More generally the “threat” by the central bank is reasonably sufficient to make banks lend at the target!

Open Mouth Operations

Let us suppose the central bank had been targeting 3.00% for three months now and decides to decrease rates.

What does it do?

Almost nothing!

The announcement itself will make banks gravitate toward the new target!

In his paper Monetary Base Endogeneity And The New Features Of The Asset-Based Canadian And American Monetary Systems, Marc Lavoie says:

When they [central banks] are not accommodating—that is, when they are pursuing “dynamic” operations as Victoria Chick (1977, p. 89) calls them—central banks will increase (or decrease) interest rates. As shown above, to do so, they now need to simply announce a new higher target overnight rate. The actual overnight rate will gravitate toward this new anchor within the day of the announcement. No open-market operation and no change whatsoever in the supply of high-powered money are required.

Hence the term “open mouth operations” which was coined by Julian Wright and Greame Guthrie in their paper Market-Implemented Monetary Policy with Open Mouth Operations.

Open Market Operations

The above paper by Marc Lavoie is an excellent source for open market operations and looking at central banking from an endogenous money viewpoint.

I mentioned in the previous post that the open market operations are defensive. In my analysis in this post till now, I ignored the factors which cause settlement balances of the banking sector as a whole to change. Let us bring in this complication.

Apart from banks, the Treasury – the domestic government’s fiscal arm – and other institutions such as foreign central banks, governments and international official institutions (such as the IMF) also keep an account at the (domestic) central bank. When these institutions transact, there is an addition/subtraction of banks’ settlement balances at the central banks.

Here’s one example. Suppose the Treasury transfers funds of $1m to a contractor for settlement of a project done by the latter. When the funds are transferred, the contractor’s bank account increases by $1m and the bank in which he banks sees its deposits and settlement balances rise by $1m while the central bank will reduce the Treasury’s deposits by $1m.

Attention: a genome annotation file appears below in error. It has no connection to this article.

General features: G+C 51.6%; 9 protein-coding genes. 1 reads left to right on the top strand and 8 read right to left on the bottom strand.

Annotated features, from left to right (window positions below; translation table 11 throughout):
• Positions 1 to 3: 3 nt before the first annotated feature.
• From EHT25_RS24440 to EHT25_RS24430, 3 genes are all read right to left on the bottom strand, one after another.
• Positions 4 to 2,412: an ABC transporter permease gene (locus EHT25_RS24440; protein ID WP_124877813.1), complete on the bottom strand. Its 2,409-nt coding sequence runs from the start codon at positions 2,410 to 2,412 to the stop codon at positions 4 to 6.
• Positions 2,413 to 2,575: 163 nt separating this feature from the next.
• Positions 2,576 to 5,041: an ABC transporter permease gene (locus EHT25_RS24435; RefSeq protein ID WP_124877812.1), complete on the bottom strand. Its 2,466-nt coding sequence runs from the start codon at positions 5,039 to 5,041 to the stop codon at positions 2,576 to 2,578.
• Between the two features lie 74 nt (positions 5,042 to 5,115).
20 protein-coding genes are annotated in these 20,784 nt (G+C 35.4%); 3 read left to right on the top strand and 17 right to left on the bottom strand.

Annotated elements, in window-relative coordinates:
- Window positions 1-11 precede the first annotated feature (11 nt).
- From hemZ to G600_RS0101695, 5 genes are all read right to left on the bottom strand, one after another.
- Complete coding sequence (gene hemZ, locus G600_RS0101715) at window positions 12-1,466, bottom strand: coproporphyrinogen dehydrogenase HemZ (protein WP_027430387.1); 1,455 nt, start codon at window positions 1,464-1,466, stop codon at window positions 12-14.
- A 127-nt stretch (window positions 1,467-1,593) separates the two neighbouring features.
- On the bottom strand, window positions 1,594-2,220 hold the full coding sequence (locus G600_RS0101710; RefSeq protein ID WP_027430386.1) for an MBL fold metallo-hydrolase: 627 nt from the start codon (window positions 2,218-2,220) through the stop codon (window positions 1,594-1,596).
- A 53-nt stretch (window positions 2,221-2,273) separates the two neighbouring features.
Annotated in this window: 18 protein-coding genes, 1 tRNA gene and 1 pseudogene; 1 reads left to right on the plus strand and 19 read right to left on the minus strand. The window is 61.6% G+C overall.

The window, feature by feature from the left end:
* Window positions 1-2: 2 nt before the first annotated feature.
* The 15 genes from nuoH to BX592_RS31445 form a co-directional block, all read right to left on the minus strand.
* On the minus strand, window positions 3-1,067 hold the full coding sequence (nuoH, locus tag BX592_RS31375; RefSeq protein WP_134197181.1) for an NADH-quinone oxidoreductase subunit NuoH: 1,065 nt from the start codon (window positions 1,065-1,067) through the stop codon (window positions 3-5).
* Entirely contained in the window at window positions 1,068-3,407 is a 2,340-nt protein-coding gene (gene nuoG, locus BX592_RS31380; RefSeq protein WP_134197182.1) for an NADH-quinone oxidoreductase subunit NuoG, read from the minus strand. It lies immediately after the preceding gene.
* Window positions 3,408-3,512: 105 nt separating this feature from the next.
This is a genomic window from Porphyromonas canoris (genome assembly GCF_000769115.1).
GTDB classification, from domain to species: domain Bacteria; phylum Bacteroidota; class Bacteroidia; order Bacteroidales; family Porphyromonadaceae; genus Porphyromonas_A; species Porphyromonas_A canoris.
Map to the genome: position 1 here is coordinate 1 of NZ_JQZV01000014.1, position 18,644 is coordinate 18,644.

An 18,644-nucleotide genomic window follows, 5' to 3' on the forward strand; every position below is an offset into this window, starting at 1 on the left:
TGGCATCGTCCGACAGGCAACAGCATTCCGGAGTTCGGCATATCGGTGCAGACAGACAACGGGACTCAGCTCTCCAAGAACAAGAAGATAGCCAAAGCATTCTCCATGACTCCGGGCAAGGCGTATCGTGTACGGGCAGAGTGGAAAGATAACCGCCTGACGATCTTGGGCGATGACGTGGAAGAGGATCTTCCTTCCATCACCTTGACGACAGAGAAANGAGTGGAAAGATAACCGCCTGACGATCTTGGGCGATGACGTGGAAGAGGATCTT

This may lead to a deviation of banks’ lending rate to each other and the central bank needs to drain reserves. The central bank can achieve this by shifting government funds at a bank into the central bank account. If the central bank transfers $1m of funds, banks’ deposits and settlement balances reduce by $1m and the Treasury’s account at the central bank will increase by $1m.

This is not an “open market operation” but another way of adding/draining reserves. In general, depending on institutional setups, the central bank may also do purchase/sale of government securities and/or repurchase agreements.

But this has nothing to do with policy itself – rather it is to maintain status quo. (Of course “large scale asset purchases” is a slightly different matter – first one needs to understand the corridor system).

In other words, this is a defensive behaviour on part of the central bank.

Alfred Eichner

In the previous post and in Alfred Eichner And Federal Reserve Operating Procedures, I mentioned about the contribution of Eichner. In an essay in honour, Alfred Eichner, Post Keynesians, And Money’s Endogeneity – Filling In The Horizontalist Black Box, (from the book Money And Macrodynamics – Alfred Eichner And Post-Keynesian Economics) Louis-Philippe Rochon says:

For Eichner, the overall or “primary objective [of the central bank], in conducting its open market operations, is to ensure the liquidity of the banking system,” which applies to either the accommodating or defensive roles. In either case, Eichner argues that “the Fed’s open market operations are largely an endogenous response to . . . the need both to offset the flows into and out of the domestic monetary-financial system and to provide banks with the reserves they require”; that is, resulting from the demand for money and the demand for credit respectively (1987, 847, 851).